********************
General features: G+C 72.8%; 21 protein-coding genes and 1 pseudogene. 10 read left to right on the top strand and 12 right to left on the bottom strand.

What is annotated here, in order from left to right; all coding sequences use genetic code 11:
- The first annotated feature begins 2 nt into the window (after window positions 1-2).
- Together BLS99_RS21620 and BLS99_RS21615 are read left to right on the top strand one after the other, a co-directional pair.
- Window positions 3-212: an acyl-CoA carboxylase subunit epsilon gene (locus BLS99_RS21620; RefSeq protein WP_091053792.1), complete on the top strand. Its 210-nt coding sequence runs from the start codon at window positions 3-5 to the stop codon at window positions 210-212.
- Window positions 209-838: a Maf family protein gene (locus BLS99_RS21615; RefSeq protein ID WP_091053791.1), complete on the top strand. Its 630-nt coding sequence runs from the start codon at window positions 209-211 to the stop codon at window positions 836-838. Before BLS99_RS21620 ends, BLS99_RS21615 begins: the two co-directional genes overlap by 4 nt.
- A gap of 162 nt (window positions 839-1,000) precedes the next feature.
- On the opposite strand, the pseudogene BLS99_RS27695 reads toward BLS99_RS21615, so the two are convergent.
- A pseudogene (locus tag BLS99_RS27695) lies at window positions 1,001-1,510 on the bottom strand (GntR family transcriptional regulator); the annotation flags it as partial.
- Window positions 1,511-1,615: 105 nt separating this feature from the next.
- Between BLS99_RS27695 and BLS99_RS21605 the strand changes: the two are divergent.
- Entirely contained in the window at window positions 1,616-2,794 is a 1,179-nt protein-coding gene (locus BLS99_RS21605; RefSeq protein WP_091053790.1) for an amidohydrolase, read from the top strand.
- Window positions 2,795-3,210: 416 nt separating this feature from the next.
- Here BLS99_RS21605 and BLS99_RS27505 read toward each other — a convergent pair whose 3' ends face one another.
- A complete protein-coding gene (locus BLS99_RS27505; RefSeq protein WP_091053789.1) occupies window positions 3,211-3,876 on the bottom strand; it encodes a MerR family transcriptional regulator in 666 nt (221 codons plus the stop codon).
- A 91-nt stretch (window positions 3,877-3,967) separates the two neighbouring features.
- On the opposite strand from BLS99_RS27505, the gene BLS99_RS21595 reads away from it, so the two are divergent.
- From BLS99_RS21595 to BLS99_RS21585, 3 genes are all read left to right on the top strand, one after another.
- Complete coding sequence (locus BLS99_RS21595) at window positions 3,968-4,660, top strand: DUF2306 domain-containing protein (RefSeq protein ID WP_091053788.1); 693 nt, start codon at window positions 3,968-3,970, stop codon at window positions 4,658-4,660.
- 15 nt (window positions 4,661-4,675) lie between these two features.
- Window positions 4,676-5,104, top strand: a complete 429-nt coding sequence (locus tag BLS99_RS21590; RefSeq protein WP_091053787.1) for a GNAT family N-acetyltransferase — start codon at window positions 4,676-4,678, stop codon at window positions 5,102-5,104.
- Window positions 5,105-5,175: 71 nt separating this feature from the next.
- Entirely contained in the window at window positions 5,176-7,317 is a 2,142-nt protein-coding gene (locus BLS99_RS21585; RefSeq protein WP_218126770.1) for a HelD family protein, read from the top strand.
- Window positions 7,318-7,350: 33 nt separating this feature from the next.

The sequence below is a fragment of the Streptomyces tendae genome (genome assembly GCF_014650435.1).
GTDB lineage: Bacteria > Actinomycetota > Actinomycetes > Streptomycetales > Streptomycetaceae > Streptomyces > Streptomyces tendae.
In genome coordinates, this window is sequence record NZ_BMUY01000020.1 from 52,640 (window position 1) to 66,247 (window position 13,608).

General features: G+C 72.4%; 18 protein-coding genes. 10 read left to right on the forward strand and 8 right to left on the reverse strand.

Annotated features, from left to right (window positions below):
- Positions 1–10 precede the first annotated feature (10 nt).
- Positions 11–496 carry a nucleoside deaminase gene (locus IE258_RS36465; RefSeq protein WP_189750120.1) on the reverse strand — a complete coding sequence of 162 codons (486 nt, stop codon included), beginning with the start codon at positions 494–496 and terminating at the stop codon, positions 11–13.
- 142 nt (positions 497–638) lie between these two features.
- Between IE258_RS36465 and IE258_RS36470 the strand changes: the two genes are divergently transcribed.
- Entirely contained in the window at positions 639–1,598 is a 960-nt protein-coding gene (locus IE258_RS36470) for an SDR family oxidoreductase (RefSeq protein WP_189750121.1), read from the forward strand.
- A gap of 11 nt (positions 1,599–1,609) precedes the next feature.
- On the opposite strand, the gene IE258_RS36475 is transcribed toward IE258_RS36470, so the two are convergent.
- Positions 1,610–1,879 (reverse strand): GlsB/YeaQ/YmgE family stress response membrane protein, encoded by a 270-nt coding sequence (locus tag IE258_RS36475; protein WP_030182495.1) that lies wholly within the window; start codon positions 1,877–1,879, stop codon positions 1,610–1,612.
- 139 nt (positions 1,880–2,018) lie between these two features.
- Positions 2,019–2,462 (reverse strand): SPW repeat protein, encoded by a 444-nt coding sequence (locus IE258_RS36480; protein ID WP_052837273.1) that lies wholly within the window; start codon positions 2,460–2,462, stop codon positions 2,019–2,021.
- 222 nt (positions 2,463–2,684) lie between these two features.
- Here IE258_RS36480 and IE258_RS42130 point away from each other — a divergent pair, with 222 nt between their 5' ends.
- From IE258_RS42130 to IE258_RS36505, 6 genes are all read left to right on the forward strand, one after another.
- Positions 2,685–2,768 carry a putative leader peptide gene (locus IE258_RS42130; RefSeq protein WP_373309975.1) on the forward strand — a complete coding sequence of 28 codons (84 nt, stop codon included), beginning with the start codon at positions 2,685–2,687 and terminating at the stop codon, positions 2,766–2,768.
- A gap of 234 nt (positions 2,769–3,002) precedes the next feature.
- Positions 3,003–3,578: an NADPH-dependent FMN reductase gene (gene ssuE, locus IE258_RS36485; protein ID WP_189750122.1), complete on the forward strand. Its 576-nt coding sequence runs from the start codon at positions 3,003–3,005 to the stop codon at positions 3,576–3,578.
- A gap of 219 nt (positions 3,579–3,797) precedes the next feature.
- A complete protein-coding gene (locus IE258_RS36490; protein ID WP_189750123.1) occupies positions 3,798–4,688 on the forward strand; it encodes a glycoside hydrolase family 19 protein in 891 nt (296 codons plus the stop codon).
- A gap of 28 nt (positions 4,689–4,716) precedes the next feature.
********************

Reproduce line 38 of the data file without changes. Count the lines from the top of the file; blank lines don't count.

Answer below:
- 139 nt (positions 1,880–2,018) lie between these two features.